QBE’s annual Australian Housing Outlook has forecast price growth to begin cooling from 2015/2016.
Released yesterday, the 2014 – 2017 report researched and prepared by BIS Shrapnel anticipates housing stock deficiency will remain a key indicator of growth in 2014/2015, especially in Brisbane (7.4 per cent) and Sydney (7.2 per cent).
However, the report found that a combination of further price growth, an easing of the dwelling deficiency and a forecast tightening in interest rate policy beyond the next 12 months, is expected to eventually weigh on the residential market and cause price growth to slow across most cities from 2015/2016.
“In its 13th year the Australian Housing Outlook has again analysed the drivers and influencers within the housing market to forecast trends for the next three years and deliver key insights into the future of the mortgage industry,” QBE LMI chief executive Jenny Boddington said.
“For the first time, in addition to providing an overview and outlook of the residential markets of each of Australia’s state and territory capital cities, this year’s report also looks at selected regional centres in New South Wales, Queensland and Victoria,” Ms Boddington said.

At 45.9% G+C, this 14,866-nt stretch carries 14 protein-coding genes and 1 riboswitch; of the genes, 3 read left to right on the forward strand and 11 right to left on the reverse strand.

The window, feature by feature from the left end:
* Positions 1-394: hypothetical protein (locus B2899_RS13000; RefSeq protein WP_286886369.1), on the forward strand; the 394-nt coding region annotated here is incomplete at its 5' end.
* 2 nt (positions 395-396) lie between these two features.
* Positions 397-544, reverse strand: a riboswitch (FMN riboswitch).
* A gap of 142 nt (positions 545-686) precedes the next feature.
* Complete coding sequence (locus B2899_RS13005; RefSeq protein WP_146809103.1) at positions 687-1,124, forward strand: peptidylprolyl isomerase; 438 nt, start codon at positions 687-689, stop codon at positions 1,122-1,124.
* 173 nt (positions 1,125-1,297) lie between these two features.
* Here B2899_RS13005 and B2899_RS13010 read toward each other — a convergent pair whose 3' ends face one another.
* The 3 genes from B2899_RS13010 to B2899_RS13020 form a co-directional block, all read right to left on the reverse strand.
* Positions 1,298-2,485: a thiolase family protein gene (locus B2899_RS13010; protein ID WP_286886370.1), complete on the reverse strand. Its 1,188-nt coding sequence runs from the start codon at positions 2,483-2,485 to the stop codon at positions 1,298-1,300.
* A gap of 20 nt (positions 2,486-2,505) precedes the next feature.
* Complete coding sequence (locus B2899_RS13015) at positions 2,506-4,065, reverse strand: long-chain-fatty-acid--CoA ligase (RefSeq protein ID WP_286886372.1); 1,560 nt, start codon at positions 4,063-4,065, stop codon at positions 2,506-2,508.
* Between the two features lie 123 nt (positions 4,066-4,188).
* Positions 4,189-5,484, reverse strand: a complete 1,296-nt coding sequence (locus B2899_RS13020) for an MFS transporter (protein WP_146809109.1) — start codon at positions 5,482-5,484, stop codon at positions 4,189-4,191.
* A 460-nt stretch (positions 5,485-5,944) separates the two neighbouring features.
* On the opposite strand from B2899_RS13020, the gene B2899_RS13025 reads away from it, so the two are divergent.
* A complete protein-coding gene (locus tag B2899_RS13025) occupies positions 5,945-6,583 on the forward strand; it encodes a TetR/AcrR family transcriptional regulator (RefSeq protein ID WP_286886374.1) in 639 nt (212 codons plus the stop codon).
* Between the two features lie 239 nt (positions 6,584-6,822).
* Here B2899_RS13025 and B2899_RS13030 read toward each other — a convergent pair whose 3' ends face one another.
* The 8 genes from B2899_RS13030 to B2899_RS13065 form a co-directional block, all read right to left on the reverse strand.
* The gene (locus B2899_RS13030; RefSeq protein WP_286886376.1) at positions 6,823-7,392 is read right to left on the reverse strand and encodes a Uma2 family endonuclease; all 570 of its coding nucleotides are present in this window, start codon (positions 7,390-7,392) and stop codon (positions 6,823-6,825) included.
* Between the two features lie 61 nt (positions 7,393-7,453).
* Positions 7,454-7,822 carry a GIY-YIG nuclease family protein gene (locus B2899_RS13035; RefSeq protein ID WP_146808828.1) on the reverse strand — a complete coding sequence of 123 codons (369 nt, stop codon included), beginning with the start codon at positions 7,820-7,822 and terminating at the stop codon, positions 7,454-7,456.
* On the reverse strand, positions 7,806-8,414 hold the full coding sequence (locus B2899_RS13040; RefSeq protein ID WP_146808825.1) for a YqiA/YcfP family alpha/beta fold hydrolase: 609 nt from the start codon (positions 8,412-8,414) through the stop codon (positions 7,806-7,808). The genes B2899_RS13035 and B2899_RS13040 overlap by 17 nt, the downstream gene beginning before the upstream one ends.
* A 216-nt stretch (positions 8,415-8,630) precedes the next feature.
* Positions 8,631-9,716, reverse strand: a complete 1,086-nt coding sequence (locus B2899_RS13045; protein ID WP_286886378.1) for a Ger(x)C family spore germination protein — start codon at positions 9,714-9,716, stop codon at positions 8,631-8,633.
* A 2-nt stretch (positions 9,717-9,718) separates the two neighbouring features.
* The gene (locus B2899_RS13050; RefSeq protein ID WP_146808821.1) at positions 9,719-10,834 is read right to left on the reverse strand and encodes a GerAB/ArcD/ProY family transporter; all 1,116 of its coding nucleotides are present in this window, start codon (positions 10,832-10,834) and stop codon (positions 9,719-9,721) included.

“Expanding the coverage of the Housing Outlook has allowed us to be much more granular than in the past, and for the report to forecast housing prices in key areas such as Newcastle, Geelong and the Gold Coast,” she said.
The report suggests that while while new dwelling commencements are currently exceeding average underlying demand in most states, new supply will take some time to address tight vacancy rates and change the pattern of price rises.
“Most interestingly this year is that the report has forecast a dampening of growth before prices begin to stagnate as early as next year,” Ms Boddington said.
Median house price growth over the next three years is forecast to be strongest in Brisbane (17 per cent), with further growth also expected in Sydney (9 per cent), Melbourne (5 per cent), Adelaide (6 per cent) and Hobart (5 per cent).
However these markets are forecast to experience either a decline in their dwelling deficiency or a rising oversupply through to 2016/2017, according to the report.
The weakest price performance is forecast for Perth, Canberra and Darwin.